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Native Plant Trust: Go Botany Discover thousands of New England plants


Sightings Locator

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How to Use

Enter a plant name and we'll show where it's been seen recently.

You will see all recent sightings that others have marked for public view or for a PlantShare group that you belong to. Rare and endangered plants will not be displayed.

Ask the Botanist

Ace Acer

Our ace botanists are here to help you identify wild New England plants and to answer questions about their ecology and conservation. When posting a question, please provide the location, habitat (e.g. river, mountain, woodland), and photographs of the plant.

Everyone can read the answers, but only logged-in users can ask questions. Log in to ask a question.

Recently answered questions

  • Question
    I was out walking in a beautiful preserve today, the Hirundo refuge in Old Town. The Pushaw stream runs through it. I stopped by the water's edge ... and saw a plant I don't recognize growing right at the edge among some rocks. When I tried to grab a leaf to photograph it, the entire little plant came up in my hands. So I got a pic of the whole plant before reseating it back in its place. Can you help with ID please?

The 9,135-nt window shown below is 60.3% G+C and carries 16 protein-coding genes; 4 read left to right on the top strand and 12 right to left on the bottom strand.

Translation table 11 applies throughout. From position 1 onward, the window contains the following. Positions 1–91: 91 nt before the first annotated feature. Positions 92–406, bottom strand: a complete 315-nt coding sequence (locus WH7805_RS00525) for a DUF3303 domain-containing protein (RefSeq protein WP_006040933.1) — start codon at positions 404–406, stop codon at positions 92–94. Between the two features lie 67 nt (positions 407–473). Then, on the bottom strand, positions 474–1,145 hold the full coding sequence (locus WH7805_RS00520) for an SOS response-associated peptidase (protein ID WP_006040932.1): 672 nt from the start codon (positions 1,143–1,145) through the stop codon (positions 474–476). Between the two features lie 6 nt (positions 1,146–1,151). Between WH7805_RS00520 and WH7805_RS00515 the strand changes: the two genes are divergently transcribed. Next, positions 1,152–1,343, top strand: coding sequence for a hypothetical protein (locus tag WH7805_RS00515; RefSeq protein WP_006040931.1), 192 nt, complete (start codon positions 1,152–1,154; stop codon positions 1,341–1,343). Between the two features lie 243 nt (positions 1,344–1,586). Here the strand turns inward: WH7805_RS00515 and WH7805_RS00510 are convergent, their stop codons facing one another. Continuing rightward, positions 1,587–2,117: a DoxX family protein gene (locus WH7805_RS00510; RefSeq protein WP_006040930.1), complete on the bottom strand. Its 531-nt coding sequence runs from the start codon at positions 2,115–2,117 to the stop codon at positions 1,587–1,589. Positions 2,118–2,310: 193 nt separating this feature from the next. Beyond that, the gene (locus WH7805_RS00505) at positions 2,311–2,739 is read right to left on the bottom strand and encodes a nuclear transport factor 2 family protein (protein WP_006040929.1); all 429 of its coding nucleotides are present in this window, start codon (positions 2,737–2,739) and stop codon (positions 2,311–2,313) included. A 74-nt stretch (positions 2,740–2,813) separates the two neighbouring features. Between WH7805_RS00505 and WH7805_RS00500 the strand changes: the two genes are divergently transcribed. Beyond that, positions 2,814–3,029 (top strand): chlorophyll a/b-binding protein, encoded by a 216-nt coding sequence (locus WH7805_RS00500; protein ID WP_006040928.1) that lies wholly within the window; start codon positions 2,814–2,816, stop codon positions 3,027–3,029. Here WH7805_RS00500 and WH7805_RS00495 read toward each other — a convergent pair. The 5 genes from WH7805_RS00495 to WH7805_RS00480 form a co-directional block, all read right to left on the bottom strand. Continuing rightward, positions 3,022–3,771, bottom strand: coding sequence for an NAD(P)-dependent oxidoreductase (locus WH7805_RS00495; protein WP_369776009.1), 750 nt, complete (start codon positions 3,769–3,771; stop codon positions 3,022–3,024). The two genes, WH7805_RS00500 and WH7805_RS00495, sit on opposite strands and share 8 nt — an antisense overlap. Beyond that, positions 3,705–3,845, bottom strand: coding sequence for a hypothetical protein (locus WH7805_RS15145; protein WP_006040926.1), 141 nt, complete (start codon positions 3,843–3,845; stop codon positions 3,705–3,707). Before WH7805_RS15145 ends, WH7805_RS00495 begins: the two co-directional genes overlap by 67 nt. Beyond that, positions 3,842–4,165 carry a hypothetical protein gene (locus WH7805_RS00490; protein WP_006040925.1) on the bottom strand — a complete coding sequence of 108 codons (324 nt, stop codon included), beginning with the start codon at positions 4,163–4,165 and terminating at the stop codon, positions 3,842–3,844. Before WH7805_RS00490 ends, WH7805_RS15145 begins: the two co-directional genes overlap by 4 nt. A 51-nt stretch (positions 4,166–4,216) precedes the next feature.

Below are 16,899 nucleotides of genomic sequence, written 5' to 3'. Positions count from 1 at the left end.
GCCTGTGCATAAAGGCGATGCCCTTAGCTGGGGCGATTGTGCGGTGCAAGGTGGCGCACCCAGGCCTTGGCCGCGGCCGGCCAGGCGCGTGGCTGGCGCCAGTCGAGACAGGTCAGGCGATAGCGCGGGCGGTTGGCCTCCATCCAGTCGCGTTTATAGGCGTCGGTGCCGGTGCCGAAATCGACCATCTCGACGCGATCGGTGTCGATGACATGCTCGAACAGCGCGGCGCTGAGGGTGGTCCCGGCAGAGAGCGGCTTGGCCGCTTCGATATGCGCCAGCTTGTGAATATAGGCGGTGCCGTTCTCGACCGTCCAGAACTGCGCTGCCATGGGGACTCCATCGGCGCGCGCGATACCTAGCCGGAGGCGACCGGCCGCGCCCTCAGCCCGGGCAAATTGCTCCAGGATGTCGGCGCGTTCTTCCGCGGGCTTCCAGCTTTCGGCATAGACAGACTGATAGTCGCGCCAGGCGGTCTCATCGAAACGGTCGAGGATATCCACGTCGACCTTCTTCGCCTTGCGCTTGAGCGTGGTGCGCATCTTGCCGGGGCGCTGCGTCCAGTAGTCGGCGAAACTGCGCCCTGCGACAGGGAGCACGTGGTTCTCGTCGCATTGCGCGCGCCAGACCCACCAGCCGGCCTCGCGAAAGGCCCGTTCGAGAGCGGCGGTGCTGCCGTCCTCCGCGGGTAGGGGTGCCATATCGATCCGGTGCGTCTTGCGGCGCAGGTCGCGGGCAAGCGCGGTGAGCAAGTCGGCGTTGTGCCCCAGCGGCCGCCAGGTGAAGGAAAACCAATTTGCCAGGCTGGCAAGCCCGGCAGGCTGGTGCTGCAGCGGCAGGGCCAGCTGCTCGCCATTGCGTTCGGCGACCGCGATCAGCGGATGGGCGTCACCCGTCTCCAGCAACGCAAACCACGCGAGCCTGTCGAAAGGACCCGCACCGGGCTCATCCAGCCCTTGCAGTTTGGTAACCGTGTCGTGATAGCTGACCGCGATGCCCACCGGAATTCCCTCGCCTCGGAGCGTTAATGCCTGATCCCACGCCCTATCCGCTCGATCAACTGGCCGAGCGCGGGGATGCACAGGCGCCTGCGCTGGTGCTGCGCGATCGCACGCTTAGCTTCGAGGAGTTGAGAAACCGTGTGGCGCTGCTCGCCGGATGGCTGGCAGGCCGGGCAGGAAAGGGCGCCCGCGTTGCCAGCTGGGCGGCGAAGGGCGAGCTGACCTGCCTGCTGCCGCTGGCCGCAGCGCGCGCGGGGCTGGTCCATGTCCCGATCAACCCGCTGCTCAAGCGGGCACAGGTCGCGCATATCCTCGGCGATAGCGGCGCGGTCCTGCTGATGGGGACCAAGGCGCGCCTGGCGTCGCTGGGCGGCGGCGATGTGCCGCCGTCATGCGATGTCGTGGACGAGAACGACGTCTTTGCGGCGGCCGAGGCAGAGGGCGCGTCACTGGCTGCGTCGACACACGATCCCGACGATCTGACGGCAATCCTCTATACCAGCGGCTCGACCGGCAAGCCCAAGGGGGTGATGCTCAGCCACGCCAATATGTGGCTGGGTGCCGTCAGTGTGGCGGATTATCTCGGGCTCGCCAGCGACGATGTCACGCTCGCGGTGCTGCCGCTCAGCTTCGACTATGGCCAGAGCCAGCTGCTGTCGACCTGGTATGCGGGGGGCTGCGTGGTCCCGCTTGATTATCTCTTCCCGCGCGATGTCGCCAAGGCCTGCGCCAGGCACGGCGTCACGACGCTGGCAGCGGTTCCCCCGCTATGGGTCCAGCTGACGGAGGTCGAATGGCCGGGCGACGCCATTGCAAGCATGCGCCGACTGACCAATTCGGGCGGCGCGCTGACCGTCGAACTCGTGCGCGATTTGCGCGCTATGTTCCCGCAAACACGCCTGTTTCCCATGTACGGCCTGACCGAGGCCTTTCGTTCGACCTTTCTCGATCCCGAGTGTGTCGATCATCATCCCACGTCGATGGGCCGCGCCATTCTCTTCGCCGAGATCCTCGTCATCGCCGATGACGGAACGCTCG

Dear Debbie, good afternoon. You may have Cicuta maculata (spotted water-hemlock), a small individual with unusual leaf morphology. When I look at the veins of the leaf segments, they are directed to the sinuses (not the tips of the teeth), suggesting it may be this plant. Best wishes. (Thursday, 6 October 2022)
  • Question
    Hello, I am trying to determine the identity of this beggar's ticks. I can't decide beween B. frondosa and B vulgata, but am leaning toward the Devil's beggar's ticks because of the deep yellow-orange pigmentation at the apex of the corolla. Could that be it, or might it be something else? Thanks!
    Dear sldz22, good morning again! Yes, I agree that you have Bidens frondosa. The number of involucral bracts and corolla morphology (that you noted) all support this determination. (Wednesday, 5 October 2022)
  • Question
    Would like identification of this fern growing on a boulder by a brook. Thanks!!!
    Dear, good morning. You have photographed a species of Polypodium (polypody). These are native ferns that typically occur as epipetric populations (i.e., growing on rock). There are two species found in New England, but I would need more images (and closer up images) to be able to assist you with exactly who you photographed. (Wednesday, 5 October 2022)

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